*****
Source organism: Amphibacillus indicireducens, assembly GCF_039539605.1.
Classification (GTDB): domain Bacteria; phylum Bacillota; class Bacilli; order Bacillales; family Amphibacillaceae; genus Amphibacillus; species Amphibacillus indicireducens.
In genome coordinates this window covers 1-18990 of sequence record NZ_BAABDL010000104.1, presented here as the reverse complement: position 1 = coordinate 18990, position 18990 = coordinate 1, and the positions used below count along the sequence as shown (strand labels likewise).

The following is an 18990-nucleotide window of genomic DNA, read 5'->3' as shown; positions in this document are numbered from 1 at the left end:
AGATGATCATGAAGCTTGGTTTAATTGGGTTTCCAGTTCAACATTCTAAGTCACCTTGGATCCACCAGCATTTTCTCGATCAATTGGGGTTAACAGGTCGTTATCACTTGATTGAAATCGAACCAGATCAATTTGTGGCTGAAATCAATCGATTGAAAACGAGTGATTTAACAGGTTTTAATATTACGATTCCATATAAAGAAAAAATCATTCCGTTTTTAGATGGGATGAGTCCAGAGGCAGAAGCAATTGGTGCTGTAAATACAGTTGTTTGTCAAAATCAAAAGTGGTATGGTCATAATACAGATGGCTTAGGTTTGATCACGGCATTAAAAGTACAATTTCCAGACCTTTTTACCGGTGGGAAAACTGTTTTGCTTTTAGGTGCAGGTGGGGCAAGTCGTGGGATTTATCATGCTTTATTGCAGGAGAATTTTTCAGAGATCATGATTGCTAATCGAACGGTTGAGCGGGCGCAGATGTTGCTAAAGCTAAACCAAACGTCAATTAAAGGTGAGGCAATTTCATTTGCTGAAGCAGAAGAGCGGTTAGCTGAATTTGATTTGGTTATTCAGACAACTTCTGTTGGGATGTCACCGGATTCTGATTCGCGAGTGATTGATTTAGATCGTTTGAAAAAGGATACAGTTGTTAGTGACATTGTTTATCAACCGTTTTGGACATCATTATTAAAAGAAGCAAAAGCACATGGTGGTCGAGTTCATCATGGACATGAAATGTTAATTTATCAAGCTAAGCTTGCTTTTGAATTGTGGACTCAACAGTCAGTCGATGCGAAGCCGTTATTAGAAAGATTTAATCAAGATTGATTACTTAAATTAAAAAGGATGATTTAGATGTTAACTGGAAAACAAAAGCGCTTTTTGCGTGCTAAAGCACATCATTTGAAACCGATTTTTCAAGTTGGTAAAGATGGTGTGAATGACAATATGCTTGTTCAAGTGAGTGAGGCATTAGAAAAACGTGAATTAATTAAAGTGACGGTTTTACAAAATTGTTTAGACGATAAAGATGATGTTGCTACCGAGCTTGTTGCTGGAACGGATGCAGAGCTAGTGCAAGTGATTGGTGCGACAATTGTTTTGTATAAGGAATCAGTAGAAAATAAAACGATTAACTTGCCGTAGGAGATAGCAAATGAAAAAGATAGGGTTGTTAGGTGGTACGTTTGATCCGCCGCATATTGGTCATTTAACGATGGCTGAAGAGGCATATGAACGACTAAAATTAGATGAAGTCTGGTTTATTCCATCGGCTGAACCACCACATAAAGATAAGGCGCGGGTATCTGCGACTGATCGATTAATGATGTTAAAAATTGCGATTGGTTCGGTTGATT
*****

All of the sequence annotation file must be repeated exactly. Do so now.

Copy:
Source organism: Amphibacillus indicireducens, assembly GCF_039539605.1.
Classification (GTDB): domain Bacteria; phylum Bacillota; class Bacilli; order Bacillales; family Amphibacillaceae; genus Amphibacillus; species Amphibacillus indicireducens.
In genome coordinates this window covers 1-18990 of sequence record NZ_BAABDL010000104.1, presented here as the reverse complement: position 1 = coordinate 18990, position 18990 = coordinate 1, and the positions used below count along the sequence as shown (strand labels likewise).

The following is an 18990-nucleotide window of genomic DNA, read 5'->3' as shown; positions in this document are numbered from 1 at the left end:
AGATGATCATGAAGCTTGGTTTAATTGGGTTTCCAGTTCAACATTCTAAGTCACCTTGGATCCACCAGCATTTTCTCGATCAATTGGGGTTAACAGGTCGTTATCACTTGATTGAAATCGAACCAGATCAATTTGTGGCTGAAATCAATCGATTGAAAACGAGTGATTTAACAGGTTTTAATATTACGATTCCATATAAAGAAAAAATCATTCCGTTTTTAGATGGGATGAGTCCAGAGGCAGAAGCAATTGGTGCTGTAAATACAGTTGTTTGTCAAAATCAAAAGTGGTATGGTCATAATACAGATGGCTTAGGTTTGATCACGGCATTAAAAGTACAATTTCCAGACCTTTTTACCGGTGGGAAAACTGTTTTGCTTTTAGGTGCAGGTGGGGCAAGTCGTGGGATTTATCATGCTTTATTGCAGGAGAATTTTTCAGAGATCATGATTGCTAATCGAACGGTTGAGCGGGCGCAGATGTTGCTAAAGCTAAACCAAACGTCAATTAAAGGTGAGGCAATTTCATTTGCTGAAGCAGAAGAGCGGTTAGCTGAATTTGATTTGGTTATTCAGACAACTTCTGTTGGGATGTCACCGGATTCTGATTCGCGAGTGATTGATTTAGATCGTTTGAAAAAGGATACAGTTGTTAGTGACATTGTTTATCAACCGTTTTGGACATCATTATTAAAAGAAGCAAAAGCACATGGTGGTCGAGTTCATCATGGACATGAAATGTTAATTTATCAAGCTAAGCTTGCTTTTGAATTGTGGACTCAACAGTCAGTCGATGCGAAGCCGTTATTAGAAAGATTTAATCAAGATTGATTACTTAAATTAAAAAGGATGATTTAGATGTTAACTGGAAAACAAAAGCGCTTTTTGCGTGCTAAAGCACATCATTTGAAACCGATTTTTCAAGTTGGTAAAGATGGTGTGAATGACAATATGCTTGTTCAAGTGAGTGAGGCATTAGAAAAACGTGAATTAATTAAAGTGACGGTTTTACAAAATTGTTTAGACGATAAAGATGATGTTGCTACCGAGCTTGTTGCTGGAACGGATGCAGAGCTAGTGCAAGTGATTGGTGCGACAATTGTTTTGTATAAGGAATCAGTAGAAAATAAAACGATTAACTTGCCGTAGGAGATAGCAAATGAAAAAGATAGGGTTGTTAGGTGGTACGTTTGATCCGCCGCATATTGGTCATTTAACGATGGCTGAAGAGGCATATGAACGACTAAAATTAGATGAAGTCTGGTTTATTCCATCGGCTGAACCACCACATAAAGATAAGGCGCGGGTATCTGCGACTGATCGATTAATGATGTTAAAAATTGCGATTGGTTCGGTTGATT